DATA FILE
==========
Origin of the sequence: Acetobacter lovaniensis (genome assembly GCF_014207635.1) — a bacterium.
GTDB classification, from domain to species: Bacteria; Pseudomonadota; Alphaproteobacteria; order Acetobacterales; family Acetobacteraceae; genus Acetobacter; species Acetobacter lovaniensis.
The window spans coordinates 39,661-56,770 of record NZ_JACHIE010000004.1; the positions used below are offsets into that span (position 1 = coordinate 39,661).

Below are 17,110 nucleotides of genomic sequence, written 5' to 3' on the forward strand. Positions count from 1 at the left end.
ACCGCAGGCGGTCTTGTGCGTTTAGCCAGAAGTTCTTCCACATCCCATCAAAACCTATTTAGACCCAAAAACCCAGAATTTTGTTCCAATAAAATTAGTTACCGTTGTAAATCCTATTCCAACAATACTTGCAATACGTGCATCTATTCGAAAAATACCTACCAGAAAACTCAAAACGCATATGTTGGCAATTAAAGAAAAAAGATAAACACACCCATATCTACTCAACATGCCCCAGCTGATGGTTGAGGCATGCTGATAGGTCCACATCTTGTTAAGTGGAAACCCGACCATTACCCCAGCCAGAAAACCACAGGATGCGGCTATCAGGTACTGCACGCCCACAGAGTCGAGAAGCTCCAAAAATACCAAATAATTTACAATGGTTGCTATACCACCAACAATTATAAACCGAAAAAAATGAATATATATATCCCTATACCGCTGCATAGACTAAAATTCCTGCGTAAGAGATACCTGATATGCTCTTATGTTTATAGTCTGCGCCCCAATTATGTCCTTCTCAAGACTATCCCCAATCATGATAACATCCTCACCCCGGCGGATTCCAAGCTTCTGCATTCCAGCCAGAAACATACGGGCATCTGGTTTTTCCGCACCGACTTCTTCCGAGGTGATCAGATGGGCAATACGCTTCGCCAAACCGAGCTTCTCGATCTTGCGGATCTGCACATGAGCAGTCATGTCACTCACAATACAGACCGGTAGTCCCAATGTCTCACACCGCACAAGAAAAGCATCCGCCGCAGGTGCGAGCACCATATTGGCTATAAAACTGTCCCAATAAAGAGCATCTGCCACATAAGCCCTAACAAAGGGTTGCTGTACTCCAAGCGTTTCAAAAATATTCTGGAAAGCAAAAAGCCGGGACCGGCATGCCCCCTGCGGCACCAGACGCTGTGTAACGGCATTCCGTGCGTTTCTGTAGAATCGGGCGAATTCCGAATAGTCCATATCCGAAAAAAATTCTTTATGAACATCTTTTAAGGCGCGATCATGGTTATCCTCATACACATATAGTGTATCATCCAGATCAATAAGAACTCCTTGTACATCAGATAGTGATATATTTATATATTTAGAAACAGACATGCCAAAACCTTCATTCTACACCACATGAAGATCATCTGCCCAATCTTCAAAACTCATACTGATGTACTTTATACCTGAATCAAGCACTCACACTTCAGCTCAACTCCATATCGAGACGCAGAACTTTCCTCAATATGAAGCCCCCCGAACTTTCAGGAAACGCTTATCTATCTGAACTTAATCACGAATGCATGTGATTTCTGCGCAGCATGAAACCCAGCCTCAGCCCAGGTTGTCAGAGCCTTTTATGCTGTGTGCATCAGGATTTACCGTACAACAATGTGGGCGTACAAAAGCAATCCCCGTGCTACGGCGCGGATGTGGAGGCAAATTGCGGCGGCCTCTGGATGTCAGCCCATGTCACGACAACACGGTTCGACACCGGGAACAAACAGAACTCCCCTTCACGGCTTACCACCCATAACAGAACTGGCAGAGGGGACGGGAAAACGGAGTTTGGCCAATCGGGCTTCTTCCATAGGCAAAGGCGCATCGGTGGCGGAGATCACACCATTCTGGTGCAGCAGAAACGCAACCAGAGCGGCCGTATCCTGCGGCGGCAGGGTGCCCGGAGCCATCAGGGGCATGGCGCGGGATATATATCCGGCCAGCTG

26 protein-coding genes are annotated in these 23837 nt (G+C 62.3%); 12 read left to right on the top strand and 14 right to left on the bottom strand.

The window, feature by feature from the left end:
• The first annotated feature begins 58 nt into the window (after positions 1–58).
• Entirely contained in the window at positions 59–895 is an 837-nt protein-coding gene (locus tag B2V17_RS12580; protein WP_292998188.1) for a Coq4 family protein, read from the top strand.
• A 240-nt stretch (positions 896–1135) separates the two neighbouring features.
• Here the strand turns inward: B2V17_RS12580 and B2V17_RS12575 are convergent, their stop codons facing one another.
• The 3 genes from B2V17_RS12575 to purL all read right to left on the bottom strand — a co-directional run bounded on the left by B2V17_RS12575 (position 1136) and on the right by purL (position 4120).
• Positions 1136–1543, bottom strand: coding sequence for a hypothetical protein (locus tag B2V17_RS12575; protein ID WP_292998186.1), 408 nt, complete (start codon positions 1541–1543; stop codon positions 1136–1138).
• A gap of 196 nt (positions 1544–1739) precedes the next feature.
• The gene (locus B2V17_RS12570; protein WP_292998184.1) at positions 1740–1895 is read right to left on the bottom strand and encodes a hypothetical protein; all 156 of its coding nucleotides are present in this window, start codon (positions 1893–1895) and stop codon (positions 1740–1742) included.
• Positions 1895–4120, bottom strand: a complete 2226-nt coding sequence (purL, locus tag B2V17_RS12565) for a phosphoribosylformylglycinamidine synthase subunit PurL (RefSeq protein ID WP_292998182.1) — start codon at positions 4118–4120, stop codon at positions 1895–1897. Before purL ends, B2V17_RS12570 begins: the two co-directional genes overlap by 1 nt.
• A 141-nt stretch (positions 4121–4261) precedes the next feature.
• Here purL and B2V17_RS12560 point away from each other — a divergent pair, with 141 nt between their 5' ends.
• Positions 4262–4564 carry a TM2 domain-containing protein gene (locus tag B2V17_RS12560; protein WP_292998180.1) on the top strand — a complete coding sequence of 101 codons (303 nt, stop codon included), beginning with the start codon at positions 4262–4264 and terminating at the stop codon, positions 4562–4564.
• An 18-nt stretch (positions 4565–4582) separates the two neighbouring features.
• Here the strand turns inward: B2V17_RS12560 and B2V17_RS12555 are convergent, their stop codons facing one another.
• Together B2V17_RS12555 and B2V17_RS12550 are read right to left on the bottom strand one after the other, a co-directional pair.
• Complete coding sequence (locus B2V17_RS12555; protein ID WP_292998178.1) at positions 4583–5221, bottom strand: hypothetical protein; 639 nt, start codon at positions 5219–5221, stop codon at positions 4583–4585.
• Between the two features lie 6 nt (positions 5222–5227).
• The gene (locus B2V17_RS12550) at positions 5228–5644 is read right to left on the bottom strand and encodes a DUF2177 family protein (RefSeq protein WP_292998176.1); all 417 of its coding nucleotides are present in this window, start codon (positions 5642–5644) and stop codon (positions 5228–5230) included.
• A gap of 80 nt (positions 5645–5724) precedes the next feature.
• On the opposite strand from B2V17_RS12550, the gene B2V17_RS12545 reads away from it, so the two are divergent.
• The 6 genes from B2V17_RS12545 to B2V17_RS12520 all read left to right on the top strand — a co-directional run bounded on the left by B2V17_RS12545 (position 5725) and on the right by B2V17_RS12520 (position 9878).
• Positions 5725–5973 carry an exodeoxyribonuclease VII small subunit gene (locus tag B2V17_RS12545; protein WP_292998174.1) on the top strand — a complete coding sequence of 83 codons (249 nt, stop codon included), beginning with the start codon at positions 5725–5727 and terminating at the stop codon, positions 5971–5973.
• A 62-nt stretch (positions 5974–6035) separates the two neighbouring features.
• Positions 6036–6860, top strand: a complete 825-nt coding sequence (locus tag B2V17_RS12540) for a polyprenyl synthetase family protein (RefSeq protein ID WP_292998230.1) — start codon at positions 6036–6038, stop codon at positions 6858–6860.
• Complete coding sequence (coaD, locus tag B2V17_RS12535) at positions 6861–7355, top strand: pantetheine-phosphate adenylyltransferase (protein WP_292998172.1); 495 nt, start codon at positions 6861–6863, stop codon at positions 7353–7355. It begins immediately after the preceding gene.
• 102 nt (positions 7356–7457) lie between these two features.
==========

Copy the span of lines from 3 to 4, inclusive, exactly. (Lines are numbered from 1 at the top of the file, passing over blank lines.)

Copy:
The window spans coordinates 39,661-56,770 of record NZ_JACHIE010000004.1; the positions used below are offsets into that span (position 1 = coordinate 39,661).

Below are 17,110 nucleotides of genomic sequence, written 5' to 3' on the forward strand. Positions count from 1 at the left end.